We’ve progressed somewhat since then, but only a little. Canadian doctors still won’t prescribe weed for the most part, with some 95% not willing to make a guess at the dose, strain, and supplier best suited to a patient.

In fact, my own doctor, progressive as he is, certain as he is that weed is a good tool to fight a number of ailments, won’t prescribe it because it hasn’t gone through the trials needed to give him definitive information on how it is best used, and for what.

This has been Canadian cannabis’ bottleneck for several years now. Your doctor wants to help, but doesn’t know how, and the industry wants to sell you weed, but hasn’t done the work to make the doctor comfortable.

Canabo Health (CMM.V) is the first, and the only, company to emerge to identify and attempt to fix this problem.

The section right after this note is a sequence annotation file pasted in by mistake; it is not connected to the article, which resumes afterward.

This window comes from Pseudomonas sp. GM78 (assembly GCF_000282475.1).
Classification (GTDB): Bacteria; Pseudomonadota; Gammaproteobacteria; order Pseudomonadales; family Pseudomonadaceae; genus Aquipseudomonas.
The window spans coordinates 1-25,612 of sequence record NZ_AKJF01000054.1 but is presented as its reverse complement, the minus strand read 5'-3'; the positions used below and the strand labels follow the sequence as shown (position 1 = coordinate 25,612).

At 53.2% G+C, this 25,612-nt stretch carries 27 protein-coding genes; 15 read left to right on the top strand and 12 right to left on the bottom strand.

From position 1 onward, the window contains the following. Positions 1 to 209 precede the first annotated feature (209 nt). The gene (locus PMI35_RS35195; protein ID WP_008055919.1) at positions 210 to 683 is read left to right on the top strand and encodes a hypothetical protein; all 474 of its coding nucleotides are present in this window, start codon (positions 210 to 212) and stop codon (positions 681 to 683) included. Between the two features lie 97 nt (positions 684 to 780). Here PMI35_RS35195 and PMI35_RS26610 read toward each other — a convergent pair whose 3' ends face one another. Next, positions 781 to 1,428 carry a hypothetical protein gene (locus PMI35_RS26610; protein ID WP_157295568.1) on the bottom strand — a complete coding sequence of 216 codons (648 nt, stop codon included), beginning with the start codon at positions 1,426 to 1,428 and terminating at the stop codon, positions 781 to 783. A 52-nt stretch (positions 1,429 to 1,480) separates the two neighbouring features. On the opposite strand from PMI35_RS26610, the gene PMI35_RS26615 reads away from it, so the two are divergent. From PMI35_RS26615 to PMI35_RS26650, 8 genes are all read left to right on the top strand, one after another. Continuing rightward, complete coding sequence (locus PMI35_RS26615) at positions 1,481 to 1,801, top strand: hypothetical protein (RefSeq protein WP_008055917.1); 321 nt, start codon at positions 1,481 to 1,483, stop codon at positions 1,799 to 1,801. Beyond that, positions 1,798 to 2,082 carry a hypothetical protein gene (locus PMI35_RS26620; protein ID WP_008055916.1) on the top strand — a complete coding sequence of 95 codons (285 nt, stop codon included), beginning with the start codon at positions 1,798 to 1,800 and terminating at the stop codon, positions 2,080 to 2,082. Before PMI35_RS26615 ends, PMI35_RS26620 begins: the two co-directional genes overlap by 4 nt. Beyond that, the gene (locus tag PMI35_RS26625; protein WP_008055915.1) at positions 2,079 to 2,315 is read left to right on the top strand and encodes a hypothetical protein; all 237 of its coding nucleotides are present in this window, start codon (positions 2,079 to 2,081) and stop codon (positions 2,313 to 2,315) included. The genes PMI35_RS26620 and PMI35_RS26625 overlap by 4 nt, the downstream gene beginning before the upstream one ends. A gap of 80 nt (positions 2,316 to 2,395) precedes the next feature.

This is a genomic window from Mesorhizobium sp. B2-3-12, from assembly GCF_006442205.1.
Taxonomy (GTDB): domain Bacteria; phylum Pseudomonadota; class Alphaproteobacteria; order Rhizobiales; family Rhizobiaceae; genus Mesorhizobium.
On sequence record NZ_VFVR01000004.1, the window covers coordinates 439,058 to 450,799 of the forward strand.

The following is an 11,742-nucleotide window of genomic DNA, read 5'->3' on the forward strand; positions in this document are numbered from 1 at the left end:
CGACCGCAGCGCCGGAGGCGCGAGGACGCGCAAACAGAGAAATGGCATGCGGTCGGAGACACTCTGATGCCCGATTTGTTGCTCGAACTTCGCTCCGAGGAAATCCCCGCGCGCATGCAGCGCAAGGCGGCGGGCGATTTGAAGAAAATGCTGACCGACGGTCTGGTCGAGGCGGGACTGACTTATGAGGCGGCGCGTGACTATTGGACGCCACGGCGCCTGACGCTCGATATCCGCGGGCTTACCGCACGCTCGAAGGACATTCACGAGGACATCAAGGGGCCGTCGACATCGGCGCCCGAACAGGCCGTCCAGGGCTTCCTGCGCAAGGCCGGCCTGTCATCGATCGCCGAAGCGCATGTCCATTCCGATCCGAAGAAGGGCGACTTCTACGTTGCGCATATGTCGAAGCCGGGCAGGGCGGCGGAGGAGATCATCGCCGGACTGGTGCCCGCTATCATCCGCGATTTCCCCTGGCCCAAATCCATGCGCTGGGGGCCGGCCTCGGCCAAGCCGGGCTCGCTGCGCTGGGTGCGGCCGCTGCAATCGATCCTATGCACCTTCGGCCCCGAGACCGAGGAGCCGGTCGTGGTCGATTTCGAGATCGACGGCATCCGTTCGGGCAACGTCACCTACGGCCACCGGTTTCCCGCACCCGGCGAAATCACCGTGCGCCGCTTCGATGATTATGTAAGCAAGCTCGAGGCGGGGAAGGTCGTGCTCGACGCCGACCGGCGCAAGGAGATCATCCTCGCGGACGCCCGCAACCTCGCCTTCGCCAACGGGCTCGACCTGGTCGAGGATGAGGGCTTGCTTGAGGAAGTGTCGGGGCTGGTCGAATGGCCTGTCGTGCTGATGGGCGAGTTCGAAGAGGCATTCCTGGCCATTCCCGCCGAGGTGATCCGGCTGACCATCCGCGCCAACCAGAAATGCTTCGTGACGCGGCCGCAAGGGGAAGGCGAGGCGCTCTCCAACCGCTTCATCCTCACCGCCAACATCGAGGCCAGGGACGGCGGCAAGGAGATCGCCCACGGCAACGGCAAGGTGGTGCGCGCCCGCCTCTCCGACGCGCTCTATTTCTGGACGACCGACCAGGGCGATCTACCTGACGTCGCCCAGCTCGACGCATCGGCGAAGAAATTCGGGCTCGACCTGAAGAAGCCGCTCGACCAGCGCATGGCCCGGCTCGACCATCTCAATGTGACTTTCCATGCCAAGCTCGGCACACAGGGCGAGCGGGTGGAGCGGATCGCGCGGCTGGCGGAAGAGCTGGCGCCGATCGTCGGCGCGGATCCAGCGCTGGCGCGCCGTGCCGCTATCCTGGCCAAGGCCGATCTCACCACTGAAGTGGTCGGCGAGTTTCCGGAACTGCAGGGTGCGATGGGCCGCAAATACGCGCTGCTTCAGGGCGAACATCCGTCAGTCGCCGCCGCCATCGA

Canabo is who your doctor needs to call when he or she can’t help you. Because Canabo has over 40 doctors on staff, in clinics across Canada, who are not only trained in the prescription of cannabis, but in proper dosage, in monitoring your condition as you use the medicine, and in making changes to your treatment as you go based on your feedback.

They won’t see you unless your doctor sent you. And when your doctor sends you, he sends your health records along for the journey.


Look, I can walk into a weed clinic on any street corner in Vancouver and a ‘medical professional’ behind the counter will sell me weed.

“I’m a registered nutrician and fully versed in Bulgarian head massage. You should buy the Purple Crotch Stomper. It’ll help with your acne.” – A dispensary medical professional, probably.

Thanks, Dr Nick.

Canabo does it differently. Canabo wants you to get the weed you need (as opposed to the weed you want), in a way that will be effective for your ailment (assuming you have an ailment), in a dose that will help you and not bleed your bank account dry, and it’s up to you to figure out who you want to buy from.